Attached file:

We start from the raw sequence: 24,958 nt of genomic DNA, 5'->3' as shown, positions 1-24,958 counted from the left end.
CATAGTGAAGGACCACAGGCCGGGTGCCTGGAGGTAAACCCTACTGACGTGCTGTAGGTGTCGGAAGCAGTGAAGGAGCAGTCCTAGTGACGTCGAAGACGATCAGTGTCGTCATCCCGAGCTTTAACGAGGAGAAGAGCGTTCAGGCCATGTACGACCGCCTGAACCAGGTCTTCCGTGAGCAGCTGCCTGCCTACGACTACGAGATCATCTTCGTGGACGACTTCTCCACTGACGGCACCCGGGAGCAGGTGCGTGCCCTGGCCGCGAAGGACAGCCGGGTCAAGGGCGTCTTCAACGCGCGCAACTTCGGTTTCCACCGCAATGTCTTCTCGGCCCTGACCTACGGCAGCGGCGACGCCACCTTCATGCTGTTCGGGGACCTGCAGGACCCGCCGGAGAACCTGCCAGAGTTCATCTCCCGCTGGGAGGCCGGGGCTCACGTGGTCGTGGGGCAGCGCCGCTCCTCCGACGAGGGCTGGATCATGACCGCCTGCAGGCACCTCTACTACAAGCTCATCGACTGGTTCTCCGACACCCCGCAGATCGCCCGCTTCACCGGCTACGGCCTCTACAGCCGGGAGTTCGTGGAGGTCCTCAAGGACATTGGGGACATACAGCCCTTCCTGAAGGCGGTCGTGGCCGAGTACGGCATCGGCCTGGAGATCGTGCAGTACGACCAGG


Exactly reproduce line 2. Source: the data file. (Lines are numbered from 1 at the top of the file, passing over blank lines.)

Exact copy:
CATAGTGAAGGACCACAGGCCGGGTGCCTGGAGGTAAACCCTACTGACGTGCTGTAGGTGTCGGAAGCAGTGAAGGAGCAGTCCTAGTGACGTCGAAGACGATCAGTGTCGTCATCCCGAGCTTTAACGAGGAGAAGAGCGTTCAGGCCATGTACGACCGCCTGAACCAGGTCTTCCGTGAGCAGCTGCCTGCCTACGACTACGAGATCATCTTCGTGGACGACTTCTCCACTGACGGCACCCGGGAGCAGGTGCGTGCCCTGGCCGCGAAGGACAGCCGGGTCAAGGGCGTCTTCAACGCGCGCAACTTCGGTTTCCACCGCAATGTCTTCTCGGCCCTGACCTACGGCAGCGGCGACGCCACCTTCATGCTGTTCGGGGACCTGCAGGACCCGCCGGAGAACCTGCCAGAGTTCATCTCCCGCTGGGAGGCCGGGGCTCACGTGGTCGTGGGGCAGCGCCGCTCCTCCGACGAGGGCTGGATCATGACCGCCTGCAGGCACCTCTACTACAAGCTCATCGACTGGTTCTCCGACACCCCGCAGATCGCCCGCTTCACCGGCTACGGCCTCTACAGCCGGGAGTTCGTGGAGGTCCTCAAGGACATTGGGGACATACAGCCCTTCCTGAAGGCGGTCGTGGCCGAGTACGGCATCGGCCTGGAGATCGTGCAGTACGACCAGG